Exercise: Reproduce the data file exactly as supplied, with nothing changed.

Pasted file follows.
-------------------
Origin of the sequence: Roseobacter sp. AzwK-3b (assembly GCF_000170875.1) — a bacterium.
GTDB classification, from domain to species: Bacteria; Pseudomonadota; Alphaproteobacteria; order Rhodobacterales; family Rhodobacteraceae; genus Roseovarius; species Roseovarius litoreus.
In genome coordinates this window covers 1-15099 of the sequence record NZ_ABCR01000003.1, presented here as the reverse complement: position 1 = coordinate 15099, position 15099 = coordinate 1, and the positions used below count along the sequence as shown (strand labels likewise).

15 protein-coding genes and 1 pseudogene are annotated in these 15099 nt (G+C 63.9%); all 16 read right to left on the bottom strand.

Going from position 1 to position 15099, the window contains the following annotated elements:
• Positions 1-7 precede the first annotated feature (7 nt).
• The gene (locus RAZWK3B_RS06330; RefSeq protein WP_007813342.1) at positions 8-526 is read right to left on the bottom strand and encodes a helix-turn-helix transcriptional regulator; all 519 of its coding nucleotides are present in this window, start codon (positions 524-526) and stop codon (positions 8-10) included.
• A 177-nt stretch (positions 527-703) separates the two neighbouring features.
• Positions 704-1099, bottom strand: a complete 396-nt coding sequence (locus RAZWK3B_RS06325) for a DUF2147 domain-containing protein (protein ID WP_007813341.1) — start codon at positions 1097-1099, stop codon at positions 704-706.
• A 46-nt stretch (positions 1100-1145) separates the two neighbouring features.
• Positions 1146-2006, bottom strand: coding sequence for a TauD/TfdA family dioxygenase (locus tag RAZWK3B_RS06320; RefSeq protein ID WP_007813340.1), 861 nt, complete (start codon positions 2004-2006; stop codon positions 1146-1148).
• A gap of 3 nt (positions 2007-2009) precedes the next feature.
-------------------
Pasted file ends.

Origin of the sequence: Roseobacter sp. AzwK-3b (assembly GCF_000170875.1) — a bacterium.
GTDB classification, from domain to species: Bacteria; Pseudomonadota; Alphaproteobacteria; order Rhodobacterales; family Rhodobacteraceae; genus Roseovarius; species Roseovarius litoreus.
In genome coordinates this window covers 1-15099 of the sequence record NZ_ABCR01000003.1, presented here as the reverse complement: position 1 = coordinate 15099, position 15099 = coordinate 1, and the positions used below count along the sequence as shown (strand labels likewise).

15 protein-coding genes and 1 pseudogene are annotated in these 15099 nt (G+C 63.9%); all 16 read right to left on the bottom strand.

Going from position 1 to position 15099, the window contains the following annotated elements:
• Positions 1-7 precede the first annotated feature (7 nt).
• The gene (locus RAZWK3B_RS06330; RefSeq protein WP_007813342.1) at positions 8-526 is read right to left on the bottom strand and encodes a helix-turn-helix transcriptional regulator; all 519 of its coding nucleotides are present in this window, start codon (positions 524-526) and stop codon (positions 8-10) included.
• A 177-nt stretch (positions 527-703) separates the two neighbouring features.
• Positions 704-1099, bottom strand: a complete 396-nt coding sequence (locus RAZWK3B_RS06325) for a DUF2147 domain-containing protein (protein ID WP_007813341.1) — start codon at positions 1097-1099, stop codon at positions 704-706.
• A 46-nt stretch (positions 1100-1145) separates the two neighbouring features.
• Positions 1146-2006, bottom strand: coding sequence for a TauD/TfdA family dioxygenase (locus tag RAZWK3B_RS06320; RefSeq protein ID WP_007813340.1), 861 nt, complete (start codon positions 2004-2006; stop codon positions 1146-1148).
• A gap of 3 nt (positions 2007-2009) precedes the next feature.